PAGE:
Buying drugs for personal use from Canada and other countries remains technically illegal for Americans but, for over a decade, the United States has generally not interfered with individuals importing medication for their own use. Recently, however, the government has begun to campaign against personal importation. For example, last week, the FDA launched “Be Safe Rx,” a campaign which warns Americans to avoid all non-U.S. online pharmacies as well as rogue U.S. pharmacy websites. FDA Commissioner Margaret Hamburg kicked off the campaign stating, “If the low prices seem too good to be true, they probably are.” To the contrary, the new study found that purchasing at certified non-U.S. pharmacies “could lead to substantial savings … without compromising drug safety.” In fact, non-credentialed pharmacies actually sold medication at higher prices than credentialed pharmacies.
The study also found that all credentialed online pharmacies, foreign and domestic, required a prescription. The NBER study’s authors wrote: “We suspect the FDA guideline against any foreign websites is most likely based on FDA lack of jurisdiction and inability to oversee quality outside of US, rather than a careful assessment between drug safety and price savings.”
The FDA’s Be Safe Rx website includes the following tips to warn Americans that an online pharmacy is fake. Many of these tips are false when it comes to credentialed Non-U.S. online pharmacies and could lead to Americans to forgo needed medication that they cannot afford in the United States.
WARNING! Beware of online pharmacies that:
· Allow you to buy drugs without a prescription from your doctor – TRUE
· Offer deep discounts or cheap prices that seem too good to be true – FALSE
· Send spam or unsolicited email offering cheap drugs – TRUE
· Are located outside of the United States – FALSE
· Are not licensed in the United States – FALSE
The new study included a survey of 2,522 people who use online pharmacies. Asked why they use non-U.S. pharmacies, the most common answer (93% of respondents) was “cheaper overseas.” Over 40% of respondents indicated checking with a certifying agency before choosing an online pharmacy. According the researchers, the findings “convey a consistent message that certification agencies deliver useful information for foreign websites and online consumers.”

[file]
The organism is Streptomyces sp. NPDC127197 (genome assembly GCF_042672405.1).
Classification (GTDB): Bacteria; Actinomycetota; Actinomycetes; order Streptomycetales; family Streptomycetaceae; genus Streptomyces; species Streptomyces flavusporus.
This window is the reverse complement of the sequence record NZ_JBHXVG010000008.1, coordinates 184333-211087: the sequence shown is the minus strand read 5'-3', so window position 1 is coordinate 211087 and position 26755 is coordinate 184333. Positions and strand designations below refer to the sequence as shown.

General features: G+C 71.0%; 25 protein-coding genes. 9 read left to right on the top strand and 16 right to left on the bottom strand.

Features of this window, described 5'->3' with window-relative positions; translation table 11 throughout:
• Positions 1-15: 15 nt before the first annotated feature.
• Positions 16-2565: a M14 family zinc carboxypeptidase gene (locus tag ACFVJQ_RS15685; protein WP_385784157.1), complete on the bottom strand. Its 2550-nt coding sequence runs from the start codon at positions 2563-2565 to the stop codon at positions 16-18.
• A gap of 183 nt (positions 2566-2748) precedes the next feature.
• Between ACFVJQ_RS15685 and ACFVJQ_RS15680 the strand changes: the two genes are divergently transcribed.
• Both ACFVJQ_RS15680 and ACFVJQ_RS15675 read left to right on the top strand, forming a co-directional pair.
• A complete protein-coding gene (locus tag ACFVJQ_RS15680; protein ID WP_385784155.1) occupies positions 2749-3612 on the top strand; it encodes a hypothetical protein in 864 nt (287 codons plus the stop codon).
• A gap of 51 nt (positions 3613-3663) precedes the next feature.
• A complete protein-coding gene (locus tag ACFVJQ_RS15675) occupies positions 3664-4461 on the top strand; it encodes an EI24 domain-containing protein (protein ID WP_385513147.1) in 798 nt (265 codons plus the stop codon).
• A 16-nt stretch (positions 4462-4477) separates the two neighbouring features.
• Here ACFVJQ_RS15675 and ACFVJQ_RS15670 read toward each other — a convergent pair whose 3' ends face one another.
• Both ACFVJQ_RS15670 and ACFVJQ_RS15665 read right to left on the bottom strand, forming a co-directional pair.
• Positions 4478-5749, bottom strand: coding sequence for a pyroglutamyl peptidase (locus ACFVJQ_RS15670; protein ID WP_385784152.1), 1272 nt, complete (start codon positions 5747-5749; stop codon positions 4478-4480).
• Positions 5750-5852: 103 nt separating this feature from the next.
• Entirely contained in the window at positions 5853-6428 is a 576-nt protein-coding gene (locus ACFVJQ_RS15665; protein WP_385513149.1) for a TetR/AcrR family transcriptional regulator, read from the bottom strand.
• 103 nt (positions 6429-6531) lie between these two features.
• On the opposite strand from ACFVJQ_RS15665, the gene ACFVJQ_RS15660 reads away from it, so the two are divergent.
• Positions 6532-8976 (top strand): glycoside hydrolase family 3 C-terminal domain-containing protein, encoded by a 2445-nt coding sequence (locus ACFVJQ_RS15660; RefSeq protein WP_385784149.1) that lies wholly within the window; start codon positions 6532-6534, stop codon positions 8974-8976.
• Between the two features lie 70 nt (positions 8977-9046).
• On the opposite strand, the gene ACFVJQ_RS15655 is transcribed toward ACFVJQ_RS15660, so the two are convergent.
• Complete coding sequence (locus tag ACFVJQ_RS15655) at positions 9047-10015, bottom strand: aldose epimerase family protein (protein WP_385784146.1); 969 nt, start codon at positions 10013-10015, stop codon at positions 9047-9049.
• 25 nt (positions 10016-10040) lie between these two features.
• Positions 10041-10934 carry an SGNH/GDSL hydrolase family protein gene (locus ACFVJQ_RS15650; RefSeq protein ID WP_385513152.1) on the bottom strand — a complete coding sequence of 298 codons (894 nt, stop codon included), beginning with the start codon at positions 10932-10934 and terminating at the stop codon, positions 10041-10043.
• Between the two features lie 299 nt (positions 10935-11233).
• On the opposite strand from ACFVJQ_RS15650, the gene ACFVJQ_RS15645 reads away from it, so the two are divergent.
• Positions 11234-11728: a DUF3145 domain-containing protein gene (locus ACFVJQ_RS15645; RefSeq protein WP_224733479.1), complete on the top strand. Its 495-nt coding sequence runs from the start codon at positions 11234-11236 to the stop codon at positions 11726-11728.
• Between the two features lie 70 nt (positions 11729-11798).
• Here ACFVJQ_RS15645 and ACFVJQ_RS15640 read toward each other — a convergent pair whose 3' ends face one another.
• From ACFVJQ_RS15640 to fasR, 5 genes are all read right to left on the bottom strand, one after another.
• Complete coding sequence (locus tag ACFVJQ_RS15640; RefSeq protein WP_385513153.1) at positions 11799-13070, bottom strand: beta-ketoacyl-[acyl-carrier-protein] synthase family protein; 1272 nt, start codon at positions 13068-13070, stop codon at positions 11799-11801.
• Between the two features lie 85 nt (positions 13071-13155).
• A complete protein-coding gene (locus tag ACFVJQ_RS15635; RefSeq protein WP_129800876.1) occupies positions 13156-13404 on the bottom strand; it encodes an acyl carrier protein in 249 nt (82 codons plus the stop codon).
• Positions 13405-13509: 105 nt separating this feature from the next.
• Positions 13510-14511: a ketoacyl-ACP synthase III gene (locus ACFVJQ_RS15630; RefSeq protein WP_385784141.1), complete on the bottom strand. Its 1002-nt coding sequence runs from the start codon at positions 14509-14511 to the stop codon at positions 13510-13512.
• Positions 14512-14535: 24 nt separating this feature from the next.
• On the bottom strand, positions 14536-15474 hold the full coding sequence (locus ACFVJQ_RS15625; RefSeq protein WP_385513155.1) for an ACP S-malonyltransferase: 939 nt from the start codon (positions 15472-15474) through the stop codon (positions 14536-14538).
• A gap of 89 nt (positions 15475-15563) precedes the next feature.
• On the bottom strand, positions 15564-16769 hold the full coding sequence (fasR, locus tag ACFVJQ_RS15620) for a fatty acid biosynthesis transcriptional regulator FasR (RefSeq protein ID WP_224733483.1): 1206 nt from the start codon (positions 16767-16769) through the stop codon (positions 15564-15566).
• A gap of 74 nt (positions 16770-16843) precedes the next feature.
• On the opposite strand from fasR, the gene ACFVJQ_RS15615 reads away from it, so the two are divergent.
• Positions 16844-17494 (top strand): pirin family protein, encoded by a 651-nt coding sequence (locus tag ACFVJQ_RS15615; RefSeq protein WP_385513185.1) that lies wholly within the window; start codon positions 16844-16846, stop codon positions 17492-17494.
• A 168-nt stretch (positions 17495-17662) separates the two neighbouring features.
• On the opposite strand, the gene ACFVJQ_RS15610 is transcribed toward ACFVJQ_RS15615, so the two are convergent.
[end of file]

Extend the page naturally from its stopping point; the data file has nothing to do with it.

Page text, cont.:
The survey found no association with use of online pharmacies and use of pain medication, which is consistent with the fact that non-U.S. pharmacies are not permitted to sell narcotic medications to Americans.
Dr. Tod Cooperman, MD, president of PharmacyChecker.com, the major American credentialing agency and drug price comparison website said, “To protect the public health, FDA actions should take dead aim at dangerous pharmacy sites, drug counterfeiters, and wholesale importation that affects our nation’s drug supply. It should not scare Americans away from safe and affordable medication, as this only leads to more Americans going without medication, resulting in more sickness, hospitalizations and deaths.” The survey portion of the new research found that using online pharmacies was most closely associated with a person using medication for asthma/allergy, blood pressure, and diabetes – all conditions for which medication compliance is essential.
Founded in 2002 by Tod Cooperman, M.D. to help Americans find the best drug prices from verified online pharmacies, PharmacyChecker.com's pharmacy ratings and drug price comparisons are free to consumers. PharmacyChecker.com, based in New York, is privately held with no ownership in or from companies that sell or distribute pharmacy products.
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